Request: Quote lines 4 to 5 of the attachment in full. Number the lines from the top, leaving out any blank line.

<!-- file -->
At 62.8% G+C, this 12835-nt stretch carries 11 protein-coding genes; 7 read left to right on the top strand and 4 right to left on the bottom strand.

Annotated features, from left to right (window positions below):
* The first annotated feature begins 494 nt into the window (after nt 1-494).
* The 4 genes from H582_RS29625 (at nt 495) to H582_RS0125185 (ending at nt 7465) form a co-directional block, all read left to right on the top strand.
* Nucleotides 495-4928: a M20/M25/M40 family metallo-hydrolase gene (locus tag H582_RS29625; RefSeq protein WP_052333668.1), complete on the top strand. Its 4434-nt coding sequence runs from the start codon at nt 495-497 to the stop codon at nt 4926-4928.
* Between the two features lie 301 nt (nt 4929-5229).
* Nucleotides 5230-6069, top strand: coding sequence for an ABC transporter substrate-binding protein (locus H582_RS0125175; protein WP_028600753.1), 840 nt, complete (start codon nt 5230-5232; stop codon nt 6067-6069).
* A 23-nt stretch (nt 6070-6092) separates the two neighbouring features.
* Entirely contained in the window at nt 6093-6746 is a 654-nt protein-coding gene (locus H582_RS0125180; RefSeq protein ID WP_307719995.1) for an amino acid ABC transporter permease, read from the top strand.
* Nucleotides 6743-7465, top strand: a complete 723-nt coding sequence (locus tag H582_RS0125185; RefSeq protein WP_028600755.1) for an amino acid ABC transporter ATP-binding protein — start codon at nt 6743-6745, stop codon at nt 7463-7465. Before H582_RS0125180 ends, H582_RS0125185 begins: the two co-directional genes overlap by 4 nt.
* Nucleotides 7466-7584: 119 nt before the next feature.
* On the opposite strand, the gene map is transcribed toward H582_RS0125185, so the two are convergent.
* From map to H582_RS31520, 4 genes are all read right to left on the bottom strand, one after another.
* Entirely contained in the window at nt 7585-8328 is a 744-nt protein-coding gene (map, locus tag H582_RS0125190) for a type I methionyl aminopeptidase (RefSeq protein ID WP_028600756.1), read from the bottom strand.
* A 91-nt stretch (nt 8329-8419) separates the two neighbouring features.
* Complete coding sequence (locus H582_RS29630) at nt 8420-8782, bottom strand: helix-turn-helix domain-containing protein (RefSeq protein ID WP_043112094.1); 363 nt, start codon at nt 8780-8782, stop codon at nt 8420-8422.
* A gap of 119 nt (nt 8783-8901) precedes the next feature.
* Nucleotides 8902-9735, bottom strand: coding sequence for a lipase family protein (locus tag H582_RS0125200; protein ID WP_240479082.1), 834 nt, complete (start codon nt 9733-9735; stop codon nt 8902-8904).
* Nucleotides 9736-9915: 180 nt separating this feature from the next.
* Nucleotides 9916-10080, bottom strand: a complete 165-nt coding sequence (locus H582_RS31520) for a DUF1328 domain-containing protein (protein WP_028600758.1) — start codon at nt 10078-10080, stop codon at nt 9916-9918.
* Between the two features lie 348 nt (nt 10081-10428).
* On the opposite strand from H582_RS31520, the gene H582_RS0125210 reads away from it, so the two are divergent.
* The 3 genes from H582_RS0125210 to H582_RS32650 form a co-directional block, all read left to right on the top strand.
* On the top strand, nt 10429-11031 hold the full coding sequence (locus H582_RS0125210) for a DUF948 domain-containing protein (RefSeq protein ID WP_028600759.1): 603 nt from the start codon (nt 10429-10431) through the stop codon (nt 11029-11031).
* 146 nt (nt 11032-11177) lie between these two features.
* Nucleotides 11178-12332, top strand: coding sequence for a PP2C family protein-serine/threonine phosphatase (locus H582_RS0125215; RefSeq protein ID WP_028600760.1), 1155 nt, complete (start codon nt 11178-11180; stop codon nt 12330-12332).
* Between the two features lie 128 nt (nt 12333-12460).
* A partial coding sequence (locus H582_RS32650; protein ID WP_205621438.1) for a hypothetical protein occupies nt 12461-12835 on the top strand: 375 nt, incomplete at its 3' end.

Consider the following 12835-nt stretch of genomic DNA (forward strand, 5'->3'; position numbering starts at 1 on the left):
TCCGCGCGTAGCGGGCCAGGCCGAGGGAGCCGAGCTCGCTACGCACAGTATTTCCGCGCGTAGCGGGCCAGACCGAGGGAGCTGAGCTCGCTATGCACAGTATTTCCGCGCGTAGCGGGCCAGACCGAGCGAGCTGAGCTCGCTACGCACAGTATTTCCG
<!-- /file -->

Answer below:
* The 4 genes from H582_RS29625 (at nt 495) to H582_RS0125185 (ending at nt 7465) form a co-directional block, all read left to right on the top strand.
* Nucleotides 495-4928: a M20/M25/M40 family metallo-hydrolase gene (locus tag H582_RS29625; RefSeq protein WP_052333668.1), complete on the top strand. Its 4434-nt coding sequence runs from the start codon at nt 495-497 to the stop codon at nt 4926-4928.